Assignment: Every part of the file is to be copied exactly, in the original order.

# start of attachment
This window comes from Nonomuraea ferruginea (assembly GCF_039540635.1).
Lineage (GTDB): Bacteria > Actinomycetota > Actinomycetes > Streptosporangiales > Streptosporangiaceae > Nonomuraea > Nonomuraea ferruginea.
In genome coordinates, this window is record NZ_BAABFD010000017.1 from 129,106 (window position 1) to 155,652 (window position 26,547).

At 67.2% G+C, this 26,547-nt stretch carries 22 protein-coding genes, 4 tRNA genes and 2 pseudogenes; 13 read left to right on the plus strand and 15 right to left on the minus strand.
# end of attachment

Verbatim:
This window comes from Nonomuraea ferruginea (assembly GCF_039540635.1).
Lineage (GTDB): Bacteria > Actinomycetota > Actinomycetes > Streptosporangiales > Streptosporangiaceae > Nonomuraea > Nonomuraea ferruginea.
In genome coordinates, this window is record NZ_BAABFD010000017.1 from 129,106 (window position 1) to 155,652 (window position 26,547).

At 67.2% G+C, this 26,547-nt stretch carries 22 protein-coding genes, 4 tRNA genes and 2 pseudogenes; 13 read left to right on the plus strand and 15 right to left on the minus strand.